If you think small-device security is easy, read through the 22-question checklist that starts on page twelve. And if you’re looking for a good starting point to read up on the state of the art, the bibliography is extensive.
Your tax dollars at work. Thanks, NIST!
And thanks [acs] for the tip!
[Blancmange] built a custom door chime using an ATtiny85. Unlike most commercial products out there, this one actually tries to be secure, using AES-CMAC for message signing.
The hardware is pretty simple, and a protoboard layout is shown in the image above. It uses the ATtiny85 for control, with an LM380N audio amplifier, and a low cost 315 MHz receiver.
The more impressive part of the build is the firmware. Using AVR assembly, [Blancmange] managed to fit everything into the 8 Kbytes of flash on the ATtiny85. This includes an implementation of AES-CMAC, an AES cypher based message authentication code. The transmitting device signs the request with a key shared between both devices, and the receiver verifies that the message is from a trusted transmitter.
Fortunately, the assembly code is very well commented. If you’ve ever wanted to take a look into some complex ASM assembly, this is a great project to check out. The source code has been released into the public domain, so the rest of us can implement crypto on this cheap microcontroller with much less effort.
Back in 2012, the LIFX light bulb launched on Kickstarter, and was quite successful. This wireless LED lightbulb uses a combination of WiFi and 6LoWPAN to create a network of lightbulbs within your house. Context Information Security took a look into these devices, and found some security issues.
The LIFX system has a master bulb. This is the only bulb which connects to WiFi, and it sends all commands out to the remaining bulbs over 6LoWPAN. To keep the network up, any bulb can become a master if required. This means the WiFi credentials need to be shared between all the bulbs.
Looking into the protocol, an encrypted binary blob containing WiFi credentials was found. This binary could easily be recovered using an AVR Raven evaluation kit, but was not readable since it was encrypted.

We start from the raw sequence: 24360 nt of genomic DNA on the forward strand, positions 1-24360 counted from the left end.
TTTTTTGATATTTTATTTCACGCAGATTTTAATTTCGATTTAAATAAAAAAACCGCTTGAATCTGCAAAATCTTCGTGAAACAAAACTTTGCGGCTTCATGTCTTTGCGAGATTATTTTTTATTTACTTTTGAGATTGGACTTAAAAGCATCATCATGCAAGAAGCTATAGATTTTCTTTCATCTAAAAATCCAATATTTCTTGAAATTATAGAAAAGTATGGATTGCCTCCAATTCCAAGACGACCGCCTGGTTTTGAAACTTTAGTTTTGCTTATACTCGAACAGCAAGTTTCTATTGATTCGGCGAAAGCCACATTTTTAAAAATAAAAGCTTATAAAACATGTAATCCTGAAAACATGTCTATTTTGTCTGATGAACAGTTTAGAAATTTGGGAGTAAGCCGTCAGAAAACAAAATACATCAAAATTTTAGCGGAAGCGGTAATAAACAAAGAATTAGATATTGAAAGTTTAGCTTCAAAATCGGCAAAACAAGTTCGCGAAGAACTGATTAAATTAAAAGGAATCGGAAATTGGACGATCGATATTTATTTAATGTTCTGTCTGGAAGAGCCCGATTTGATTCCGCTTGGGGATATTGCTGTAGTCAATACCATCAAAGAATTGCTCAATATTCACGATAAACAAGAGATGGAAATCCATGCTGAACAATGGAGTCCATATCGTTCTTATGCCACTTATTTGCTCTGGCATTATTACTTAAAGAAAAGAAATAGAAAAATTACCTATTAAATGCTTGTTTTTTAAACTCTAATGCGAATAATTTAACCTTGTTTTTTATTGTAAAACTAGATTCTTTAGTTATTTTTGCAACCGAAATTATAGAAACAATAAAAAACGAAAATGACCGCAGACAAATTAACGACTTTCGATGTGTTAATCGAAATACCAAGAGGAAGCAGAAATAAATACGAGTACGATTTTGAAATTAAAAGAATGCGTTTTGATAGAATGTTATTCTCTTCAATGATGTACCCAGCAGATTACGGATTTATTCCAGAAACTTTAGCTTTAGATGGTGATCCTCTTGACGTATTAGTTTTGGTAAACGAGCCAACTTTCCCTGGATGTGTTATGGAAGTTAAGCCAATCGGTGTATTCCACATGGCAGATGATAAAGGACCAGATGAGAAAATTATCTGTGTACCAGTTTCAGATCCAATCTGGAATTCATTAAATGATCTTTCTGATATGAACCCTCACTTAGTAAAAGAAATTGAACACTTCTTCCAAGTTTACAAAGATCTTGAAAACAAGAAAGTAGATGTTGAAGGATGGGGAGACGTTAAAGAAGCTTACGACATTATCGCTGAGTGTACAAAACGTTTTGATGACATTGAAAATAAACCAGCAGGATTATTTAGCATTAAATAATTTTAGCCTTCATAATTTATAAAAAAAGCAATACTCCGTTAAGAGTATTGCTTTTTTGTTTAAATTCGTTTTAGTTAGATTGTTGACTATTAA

After cracking a bulb apart, they found JTAG headers on the main board. A BusBlaster and OpenOCD were used to communicate with the chip. This allowed the firmware to be dumped.
Using IDA Pro, they determined that AES was being used to encrypt the WiFi credentials. With a bit more work, the key and initialization vector was extracted. With this information, WiFi credentials sent over the air could be decrypted.
The good news is that LIFX fixed this issue. Now they generate an encryption key based on WiFi credentials, preventing a globally unique key from being used.
Since the Hackaday community started working on our offline password keeper, Mooltipass, we’ve received several similar projects in our tips line. The Final Key may be the most professional looking one yet. Similarly to the Mooltipass, it is based on an Atmel ATMega32U4 but only includes one button and one LED, all enclosed in a 3D printed case.
The Final Key is connected to the host computer via USB and is enumerated as a composite Communication Device / HID Keyboard, requiring windows-based devices to install drivers. AES-256 encrypted passwords are stored on the device and can only be accessed once the button has been pressed and the correct 256 bit password has been presented through the command line interface. Credentials management and access is also done through the latter. Unfortunately, the Arduino source code can’t be found on [cyberstalker]’s website, so if you see interesting features that you would like to be integrated in Mooltipass you may send us a message to our Google Group.